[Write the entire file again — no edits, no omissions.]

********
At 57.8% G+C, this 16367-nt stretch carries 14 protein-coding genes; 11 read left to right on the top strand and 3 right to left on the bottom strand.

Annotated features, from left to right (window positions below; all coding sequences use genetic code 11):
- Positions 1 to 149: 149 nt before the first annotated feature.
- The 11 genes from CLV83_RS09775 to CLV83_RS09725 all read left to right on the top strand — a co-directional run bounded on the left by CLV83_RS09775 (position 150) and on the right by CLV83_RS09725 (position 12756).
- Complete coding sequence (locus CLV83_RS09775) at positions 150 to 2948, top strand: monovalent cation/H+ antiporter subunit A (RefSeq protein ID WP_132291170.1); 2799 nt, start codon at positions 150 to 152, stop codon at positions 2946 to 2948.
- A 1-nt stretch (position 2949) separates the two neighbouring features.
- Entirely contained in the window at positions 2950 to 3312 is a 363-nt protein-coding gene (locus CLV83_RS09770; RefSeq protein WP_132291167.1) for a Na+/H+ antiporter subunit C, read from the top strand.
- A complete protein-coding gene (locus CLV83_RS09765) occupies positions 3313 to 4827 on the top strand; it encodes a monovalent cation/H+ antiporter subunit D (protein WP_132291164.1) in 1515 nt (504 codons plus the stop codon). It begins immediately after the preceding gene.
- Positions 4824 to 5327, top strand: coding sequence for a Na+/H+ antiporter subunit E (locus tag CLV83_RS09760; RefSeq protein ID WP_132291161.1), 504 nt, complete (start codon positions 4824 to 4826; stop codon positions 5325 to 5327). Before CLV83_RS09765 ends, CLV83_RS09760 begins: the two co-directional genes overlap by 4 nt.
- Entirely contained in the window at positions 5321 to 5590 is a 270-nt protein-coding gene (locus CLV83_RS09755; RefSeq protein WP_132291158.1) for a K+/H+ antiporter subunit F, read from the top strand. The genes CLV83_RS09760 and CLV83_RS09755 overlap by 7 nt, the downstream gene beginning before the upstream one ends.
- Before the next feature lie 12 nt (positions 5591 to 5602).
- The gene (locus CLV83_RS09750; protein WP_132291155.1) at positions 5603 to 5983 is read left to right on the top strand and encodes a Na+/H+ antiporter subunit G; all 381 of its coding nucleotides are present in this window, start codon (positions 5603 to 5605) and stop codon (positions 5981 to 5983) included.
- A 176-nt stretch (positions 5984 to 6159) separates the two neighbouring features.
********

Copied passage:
At 57.8% G+C, this 16367-nt stretch carries 14 protein-coding genes; 11 read left to right on the top strand and 3 right to left on the bottom strand.

Annotated features, from left to right (window positions below; all coding sequences use genetic code 11):
- Positions 1 to 149: 149 nt before the first annotated feature.
- The 11 genes from CLV83_RS09775 to CLV83_RS09725 all read left to right on the top strand — a co-directional run bounded on the left by CLV83_RS09775 (position 150) and on the right by CLV83_RS09725 (position 12756).
- Complete coding sequence (locus CLV83_RS09775) at positions 150 to 2948, top strand: monovalent cation/H+ antiporter subunit A (RefSeq protein ID WP_132291170.1); 2799 nt, start codon at positions 150 to 152, stop codon at positions 2946 to 2948.
- A 1-nt stretch (position 2949) separates the two neighbouring features.
- Entirely contained in the window at positions 2950 to 3312 is a 363-nt protein-coding gene (locus CLV83_RS09770; RefSeq protein WP_132291167.1) for a Na+/H+ antiporter subunit C, read from the top strand.
- A complete protein-coding gene (locus CLV83_RS09765) occupies positions 3313 to 4827 on the top strand; it encodes a monovalent cation/H+ antiporter subunit D (protein WP_132291164.1) in 1515 nt (504 codons plus the stop codon). It begins immediately after the preceding gene.
- Positions 4824 to 5327, top strand: coding sequence for a Na+/H+ antiporter subunit E (locus tag CLV83_RS09760; RefSeq protein ID WP_132291161.1), 504 nt, complete (start codon positions 4824 to 4826; stop codon positions 5325 to 5327). Before CLV83_RS09765 ends, CLV83_RS09760 begins: the two co-directional genes overlap by 4 nt.
- Entirely contained in the window at positions 5321 to 5590 is a 270-nt protein-coding gene (locus CLV83_RS09755; RefSeq protein WP_132291158.1) for a K+/H+ antiporter subunit F, read from the top strand. The genes CLV83_RS09760 and CLV83_RS09755 overlap by 7 nt, the downstream gene beginning before the upstream one ends.
- Before the next feature lie 12 nt (positions 5591 to 5602).
- The gene (locus CLV83_RS09750; protein WP_132291155.1) at positions 5603 to 5983 is read left to right on the top strand and encodes a Na+/H+ antiporter subunit G; all 381 of its coding nucleotides are present in this window, start codon (positions 5603 to 5605) and stop codon (positions 5981 to 5983) included.
- A 176-nt stretch (positions 5984 to 6159) separates the two neighbouring features.